The majority of decision-making problems is characterized by a number of alternatives assessed with a set of criteria. In most of these problems, there are no dominating alternatives, meaning that no alternative performs at least as well as the others in all criteria and better for at least one of them. Consequently, the alternative(s) that can be recommended are those that represent the best compromise according to the selected criteria. Stakeholder preferences in the decision-making process can be included to consider the different priorities on the criteria and the aggregation of evaluation of performances on such criteria.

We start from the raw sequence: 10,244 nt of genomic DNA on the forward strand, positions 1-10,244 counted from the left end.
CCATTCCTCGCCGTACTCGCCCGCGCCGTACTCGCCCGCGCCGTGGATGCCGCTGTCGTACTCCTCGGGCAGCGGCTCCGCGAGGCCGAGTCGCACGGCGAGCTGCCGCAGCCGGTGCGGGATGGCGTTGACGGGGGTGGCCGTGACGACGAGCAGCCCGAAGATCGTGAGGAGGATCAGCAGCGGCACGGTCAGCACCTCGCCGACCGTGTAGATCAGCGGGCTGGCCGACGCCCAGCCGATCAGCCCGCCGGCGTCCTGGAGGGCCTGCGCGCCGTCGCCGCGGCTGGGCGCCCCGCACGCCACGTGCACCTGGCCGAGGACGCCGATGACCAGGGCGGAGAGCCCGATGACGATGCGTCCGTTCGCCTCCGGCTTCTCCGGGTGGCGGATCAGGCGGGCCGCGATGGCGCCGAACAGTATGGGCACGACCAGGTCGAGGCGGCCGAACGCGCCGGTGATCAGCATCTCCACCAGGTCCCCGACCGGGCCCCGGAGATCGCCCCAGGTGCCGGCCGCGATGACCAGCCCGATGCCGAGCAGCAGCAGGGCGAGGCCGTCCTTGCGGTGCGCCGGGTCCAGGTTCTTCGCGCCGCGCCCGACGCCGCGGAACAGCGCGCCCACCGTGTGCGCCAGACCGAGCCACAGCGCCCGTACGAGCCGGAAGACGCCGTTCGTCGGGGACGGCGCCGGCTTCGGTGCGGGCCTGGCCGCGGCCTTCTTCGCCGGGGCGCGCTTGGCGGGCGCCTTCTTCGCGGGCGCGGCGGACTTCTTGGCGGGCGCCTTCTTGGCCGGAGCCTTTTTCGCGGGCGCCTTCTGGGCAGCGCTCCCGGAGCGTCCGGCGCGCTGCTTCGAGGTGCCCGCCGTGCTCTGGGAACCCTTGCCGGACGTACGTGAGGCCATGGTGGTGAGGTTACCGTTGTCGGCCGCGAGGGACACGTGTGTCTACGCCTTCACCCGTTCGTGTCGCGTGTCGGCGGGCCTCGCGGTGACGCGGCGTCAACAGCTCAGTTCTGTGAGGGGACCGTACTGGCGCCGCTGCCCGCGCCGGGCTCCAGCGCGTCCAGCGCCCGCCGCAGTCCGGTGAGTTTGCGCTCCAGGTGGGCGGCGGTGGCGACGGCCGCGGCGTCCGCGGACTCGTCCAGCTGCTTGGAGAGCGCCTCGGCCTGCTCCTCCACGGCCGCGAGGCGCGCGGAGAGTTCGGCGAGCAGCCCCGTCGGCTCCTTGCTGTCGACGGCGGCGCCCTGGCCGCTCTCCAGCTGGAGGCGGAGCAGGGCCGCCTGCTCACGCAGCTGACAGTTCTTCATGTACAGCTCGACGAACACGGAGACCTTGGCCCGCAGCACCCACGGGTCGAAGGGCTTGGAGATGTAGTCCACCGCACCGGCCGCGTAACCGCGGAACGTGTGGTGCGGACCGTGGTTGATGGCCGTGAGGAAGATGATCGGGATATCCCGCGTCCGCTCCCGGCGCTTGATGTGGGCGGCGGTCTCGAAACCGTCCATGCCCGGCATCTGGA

Multiple Criteria Decision Analysis (MCDA) methods are excellent tools to compare alternatives comprehensively (with e.g., a ranking, a classification) and lead to a decision recommendation. Their power resides in their capacity to convey a wealth of information representing each alternative in the process of for example ranking them from the best to the worst or in the process of their classification (e.g., into good, medium, and bad classes).
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